The market decline has many business owners wondering which tactics to trust to protect their investment portfolio.
“In the past, we’ve recommended proper asset allocation, diversification and portfolio rebalancing to reduce a portfolio’s risk,” says Gene Lee, vice president with Peachtree Planning Corporation. “With what we’ve gone through the past six months, I don’t know that these practices have made much of a difference because almost everything has been down. Clients view every investment as riskier than it used to be.”
With this business climate, a business owner needs to take extra care in deciding how and where to invest his or her capital. Picking the right financial institution and the right adviser can be as important to your success as keeping your operations and cash flow running smoothly and efficiently.
Smart Business spoke with Lee about the importance of cash flow and how to determine whether a financial institution is a safe place for your money.
With all of these changes, how do you know whom to trust with your money?
We’ve seen some financial giants, companies that people had great confidence in just a short while ago, close their doors. Obviously, there is a need for greater due diligence on our part as advisers to look at the companies with whom we are dealing. The same is true for the average investor.
We want to know how long the institution has been around. More importantly, what is the institution investing in? Where is my money going? Understand the nature of their business to see how much risk is involved. Globally, look at where your money would be going and what types of markets it will be in.
Certainly, the companies that were insuring some of these subprime mortgages were more exposed to losses than companies that were more restricted in the types of things in which they were investing. In the past, people didn’t think about what those companies were doing or what they were involved in. Now, we need to make sure we know.
How can you tell if a financial institution is safe?
The rating agencies give us some indication. They have come under fire a bit in the last few months because some of the companies they said were very sound were found to have cracks in them. But still, Moody’s and Standard & Poor’s have been around a long time; they have been right more times than not. They should be a starting point. It is up to us to do our own due diligence, to read the financial statements and ask the tough questions.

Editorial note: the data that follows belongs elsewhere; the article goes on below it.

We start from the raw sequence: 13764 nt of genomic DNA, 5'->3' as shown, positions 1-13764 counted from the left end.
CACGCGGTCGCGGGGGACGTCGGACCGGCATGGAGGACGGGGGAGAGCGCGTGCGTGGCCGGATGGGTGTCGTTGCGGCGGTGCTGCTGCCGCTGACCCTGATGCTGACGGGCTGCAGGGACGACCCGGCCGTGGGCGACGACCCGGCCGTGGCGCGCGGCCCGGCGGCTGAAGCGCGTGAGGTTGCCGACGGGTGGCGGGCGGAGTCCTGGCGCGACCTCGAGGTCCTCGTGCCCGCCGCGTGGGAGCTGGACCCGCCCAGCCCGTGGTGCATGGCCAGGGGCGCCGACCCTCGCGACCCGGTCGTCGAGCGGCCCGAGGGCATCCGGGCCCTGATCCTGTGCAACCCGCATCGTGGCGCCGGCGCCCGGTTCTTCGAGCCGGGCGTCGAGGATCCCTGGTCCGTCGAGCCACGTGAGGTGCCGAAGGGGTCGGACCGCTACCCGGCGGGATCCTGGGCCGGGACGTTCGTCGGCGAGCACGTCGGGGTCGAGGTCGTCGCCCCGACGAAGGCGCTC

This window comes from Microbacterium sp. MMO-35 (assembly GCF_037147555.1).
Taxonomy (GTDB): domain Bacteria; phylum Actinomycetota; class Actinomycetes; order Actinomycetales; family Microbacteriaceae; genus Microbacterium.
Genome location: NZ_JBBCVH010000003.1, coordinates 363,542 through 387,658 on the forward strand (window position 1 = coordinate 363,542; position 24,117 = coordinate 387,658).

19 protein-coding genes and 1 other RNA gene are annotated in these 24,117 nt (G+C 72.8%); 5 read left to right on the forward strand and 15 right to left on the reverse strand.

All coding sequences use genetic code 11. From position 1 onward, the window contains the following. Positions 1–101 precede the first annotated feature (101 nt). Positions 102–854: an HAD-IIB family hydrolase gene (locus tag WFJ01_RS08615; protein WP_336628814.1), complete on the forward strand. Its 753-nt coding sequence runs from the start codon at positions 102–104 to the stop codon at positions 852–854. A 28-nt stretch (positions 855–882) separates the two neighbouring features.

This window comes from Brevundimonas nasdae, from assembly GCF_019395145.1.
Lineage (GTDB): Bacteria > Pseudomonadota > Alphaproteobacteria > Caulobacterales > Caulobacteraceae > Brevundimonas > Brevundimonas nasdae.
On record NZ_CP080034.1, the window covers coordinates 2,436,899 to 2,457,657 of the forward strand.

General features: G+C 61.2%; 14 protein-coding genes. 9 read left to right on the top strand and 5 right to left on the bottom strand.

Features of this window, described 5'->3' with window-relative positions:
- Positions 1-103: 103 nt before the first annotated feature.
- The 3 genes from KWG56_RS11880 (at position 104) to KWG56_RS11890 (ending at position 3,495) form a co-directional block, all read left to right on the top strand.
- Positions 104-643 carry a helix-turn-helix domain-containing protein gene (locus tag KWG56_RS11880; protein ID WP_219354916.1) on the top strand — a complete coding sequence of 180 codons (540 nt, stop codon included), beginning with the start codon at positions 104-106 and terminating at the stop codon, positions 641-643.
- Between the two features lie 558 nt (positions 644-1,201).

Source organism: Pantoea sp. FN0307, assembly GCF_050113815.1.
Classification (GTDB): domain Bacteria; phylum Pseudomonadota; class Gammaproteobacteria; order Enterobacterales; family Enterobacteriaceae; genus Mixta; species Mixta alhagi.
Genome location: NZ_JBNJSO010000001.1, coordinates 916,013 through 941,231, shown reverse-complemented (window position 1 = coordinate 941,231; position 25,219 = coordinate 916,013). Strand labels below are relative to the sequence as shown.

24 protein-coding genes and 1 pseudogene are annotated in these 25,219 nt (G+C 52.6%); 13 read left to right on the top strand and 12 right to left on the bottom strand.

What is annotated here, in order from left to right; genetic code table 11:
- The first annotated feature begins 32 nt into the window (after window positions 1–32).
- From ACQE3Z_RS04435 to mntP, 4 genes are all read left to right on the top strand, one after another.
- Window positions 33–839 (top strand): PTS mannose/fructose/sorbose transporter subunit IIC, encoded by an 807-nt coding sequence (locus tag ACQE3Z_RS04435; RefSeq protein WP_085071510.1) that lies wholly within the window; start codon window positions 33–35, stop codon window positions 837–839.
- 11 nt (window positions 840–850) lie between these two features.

Should business owners worry more about paying off debt, saving or keeping a larger amount of money on hand to ensure sufficient cash flow?
Cash is still king. Right now, whether it’s real estate or the stock market, prices are at historic lows. People who are sitting on cash right now are in the driver’s seat. They can pick and choose what they want to buy or own going forward. For example, if you are a small business owner and you are looking at buying equipment, you are probably in a good position right now if you’ve got cash.
The amount of debt you can carry and the ability to secure debt is a very big problem today. For many companies, the ability to use leverage has been a
big part of their success. Its cost and availability is a major factor in their profitability. Many lenders have left the market and made it difficult to get loans for businesses to operate. So keeping debt at a manageable level is crucial. On the flip side of that, building cash reserves and having money someplace you can get to it quickly can be even more important.
What should business owners do today if they have lost a great deal of their savings?
I’ve heard almost on a daily basis from business owners who are realizing they can run their business more efficiently than they could before. When times are good, we tend to not pay attention to the details as much. We tend to coast a little bit more than we probably should. But in times like this, we look at where we are spending money, where we could cut costs, where we could be more efficient. The best way to recoup some of those savings you’ve lost is to run more efficiently going forward.
The tendency is to take on more risk to recover your losses when really the answer may lie in being more careful with your money in the future. If we can get through this and get to the other side of it, hopefully, in those days of the rebound, we will be much more efficient and much more profitable. We’ll still have the memory of losing the savings, but we will be in a position where we can recover from that and do a better job going forward.
Gene Lee is a vice president with Peachtree Planning Corporation. Reach him at (404) 260-1600 or email@example.com.